NFL Draft Watch: Back Isn't Short on Talent

The San Diego Chargers have not shown interest in free agent running backs, meaning the team will likely have to address this position twice in the draft. We examine a mid- to late-round prospect who could restore an explosive element to the ground game.

The San Diego Chargers will select a workhorse running back early in the NFL Draft. Whether it's Fresno State's Ryan Matthews or Georgia Tech's Jonathan Dwyer, GM A.J. Smith will lasso his bell cow early on.

But Smith can't stop there, not when the only other runners on his roster are scat-back Darren Sproles and waiver wire pick-up Marcus Mason.

RB Shawnbrey McNeal
Marco Garcia/AP
SMU's Shawnbrey McNeal (5-foot-9, 194 pounds) brings another dimension. In his only season as a collegiate starter, McNeal rushed for 1,188 yards and 12 touchdowns and added 31 receptions for 283 yards and two more touchdowns.

"McNeal is a very interesting prospect," draft analyst Chris Steuber said. "A transfer from Miami, McNeal played just one season at SMU and put together a tremendous season. He's a versatile player who has the speed and toughness to excel on the edge and between the tackles. He also possesses reliable hands to be an effective receiver out of the backfield. The biggest concern about McNeal — and it was revealed at the Scouting Combine — was his straight-line speed. He only ran a 4.56 in the 40 and that will hurt his draft stock. He's likely to be a mid- to late-round pick, who could develop in an offense if he's given time."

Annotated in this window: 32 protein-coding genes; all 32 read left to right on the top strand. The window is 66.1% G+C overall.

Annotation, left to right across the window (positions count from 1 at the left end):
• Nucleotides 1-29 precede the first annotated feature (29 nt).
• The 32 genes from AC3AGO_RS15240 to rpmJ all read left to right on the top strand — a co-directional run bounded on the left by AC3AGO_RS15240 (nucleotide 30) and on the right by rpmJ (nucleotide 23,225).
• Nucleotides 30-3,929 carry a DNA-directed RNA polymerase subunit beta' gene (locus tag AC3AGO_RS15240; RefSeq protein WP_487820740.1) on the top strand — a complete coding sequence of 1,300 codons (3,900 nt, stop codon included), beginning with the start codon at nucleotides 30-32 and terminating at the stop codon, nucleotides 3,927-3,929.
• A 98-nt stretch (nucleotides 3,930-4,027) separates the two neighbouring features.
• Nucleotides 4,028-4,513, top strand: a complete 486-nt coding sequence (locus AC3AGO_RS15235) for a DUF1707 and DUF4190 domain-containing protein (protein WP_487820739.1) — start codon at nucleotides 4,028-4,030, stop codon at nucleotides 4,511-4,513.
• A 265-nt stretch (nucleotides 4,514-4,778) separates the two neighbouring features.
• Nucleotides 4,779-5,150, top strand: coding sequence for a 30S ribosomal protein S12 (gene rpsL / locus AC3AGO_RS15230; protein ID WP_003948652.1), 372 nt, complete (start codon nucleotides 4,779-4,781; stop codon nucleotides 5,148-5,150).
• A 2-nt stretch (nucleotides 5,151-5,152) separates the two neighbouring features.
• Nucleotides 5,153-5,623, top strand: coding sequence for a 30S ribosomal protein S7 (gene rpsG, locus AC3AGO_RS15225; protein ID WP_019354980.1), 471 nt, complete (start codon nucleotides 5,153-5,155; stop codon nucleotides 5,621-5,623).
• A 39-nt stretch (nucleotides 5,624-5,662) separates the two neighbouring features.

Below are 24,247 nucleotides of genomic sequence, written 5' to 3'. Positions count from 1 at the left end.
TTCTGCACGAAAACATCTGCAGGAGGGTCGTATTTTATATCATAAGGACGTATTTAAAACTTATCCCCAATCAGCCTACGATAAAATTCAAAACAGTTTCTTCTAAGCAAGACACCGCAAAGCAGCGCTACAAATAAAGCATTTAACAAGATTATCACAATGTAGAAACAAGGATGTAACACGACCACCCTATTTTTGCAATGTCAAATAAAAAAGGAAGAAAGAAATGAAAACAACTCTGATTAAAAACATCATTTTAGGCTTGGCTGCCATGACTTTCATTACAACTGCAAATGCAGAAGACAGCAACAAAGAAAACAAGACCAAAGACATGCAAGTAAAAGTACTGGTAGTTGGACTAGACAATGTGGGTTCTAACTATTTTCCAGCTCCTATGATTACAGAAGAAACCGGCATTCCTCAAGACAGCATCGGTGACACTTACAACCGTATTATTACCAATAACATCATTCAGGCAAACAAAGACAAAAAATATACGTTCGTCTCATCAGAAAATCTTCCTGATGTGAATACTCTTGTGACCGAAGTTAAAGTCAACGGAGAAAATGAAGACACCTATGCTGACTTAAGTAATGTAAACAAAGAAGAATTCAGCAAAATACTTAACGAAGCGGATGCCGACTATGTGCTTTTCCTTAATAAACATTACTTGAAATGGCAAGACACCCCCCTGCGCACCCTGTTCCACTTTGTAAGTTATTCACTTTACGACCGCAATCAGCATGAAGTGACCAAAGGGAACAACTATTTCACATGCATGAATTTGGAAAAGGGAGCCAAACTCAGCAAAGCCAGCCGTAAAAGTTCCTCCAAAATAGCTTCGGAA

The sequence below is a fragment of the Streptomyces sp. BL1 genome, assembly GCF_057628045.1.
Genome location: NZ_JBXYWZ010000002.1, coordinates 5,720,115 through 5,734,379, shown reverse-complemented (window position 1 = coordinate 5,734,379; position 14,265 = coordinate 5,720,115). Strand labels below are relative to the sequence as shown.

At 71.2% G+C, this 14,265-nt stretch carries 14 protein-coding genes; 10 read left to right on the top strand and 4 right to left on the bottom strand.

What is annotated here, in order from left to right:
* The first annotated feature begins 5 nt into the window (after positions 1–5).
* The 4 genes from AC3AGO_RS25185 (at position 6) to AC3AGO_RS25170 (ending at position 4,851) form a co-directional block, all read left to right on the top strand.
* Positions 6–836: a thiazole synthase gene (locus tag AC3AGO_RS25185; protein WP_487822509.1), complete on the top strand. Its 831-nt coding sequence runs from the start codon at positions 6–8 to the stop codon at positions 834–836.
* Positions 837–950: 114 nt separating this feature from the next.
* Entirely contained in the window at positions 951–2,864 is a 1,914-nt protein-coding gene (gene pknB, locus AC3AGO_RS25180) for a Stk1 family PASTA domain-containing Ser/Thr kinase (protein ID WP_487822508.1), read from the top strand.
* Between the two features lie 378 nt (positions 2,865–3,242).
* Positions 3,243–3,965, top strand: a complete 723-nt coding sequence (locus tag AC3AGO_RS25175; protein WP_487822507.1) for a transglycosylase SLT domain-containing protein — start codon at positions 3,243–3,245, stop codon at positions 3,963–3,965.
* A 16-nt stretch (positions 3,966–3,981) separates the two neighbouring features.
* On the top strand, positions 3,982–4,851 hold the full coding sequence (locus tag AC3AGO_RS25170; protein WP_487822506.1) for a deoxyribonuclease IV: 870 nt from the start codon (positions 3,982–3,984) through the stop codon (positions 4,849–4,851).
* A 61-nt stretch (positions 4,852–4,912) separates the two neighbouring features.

McNeal, a Texas sprint champion in high school, spent his first two seasons at Miami before transferring to SMU — located in his hometown of Dallas — to be with his mom, Mattie, who has diabetes.

"She's been dealing with it for as long as I can remember," he said at the Scouting Combine. "And it's the worst it can be right now. If anything goes wrong, she can pass away at any moment."

Because of the situation, McNeal was given a waiver by the NCAA and didn't have to sit out the season due to transfer rules. After carrying the ball 33 times as a freshman and sophomore, McNeal became the first 1,000-yard rusher ever for acclaimed head coach June Jones.

Whoever lands McNeal will land a talented, versatile and mature player.

"I had to mature, to grow and be a man early," he said. "When my dad walked out of my life when I was 8 years old, it kind of gave me the role of being the head of the household, where nobody could take anything from me or disrespect the household. My mom helped me grow early, which is something most people don't go through in life. You're 16, at home, and have to pay bills, working my way to make something happen for the family. But the experience was great. I'd never change anything that the Lord put me through in life. He put me through things to make me stronger. There are always bumps in the road, to get to the next situation in life."

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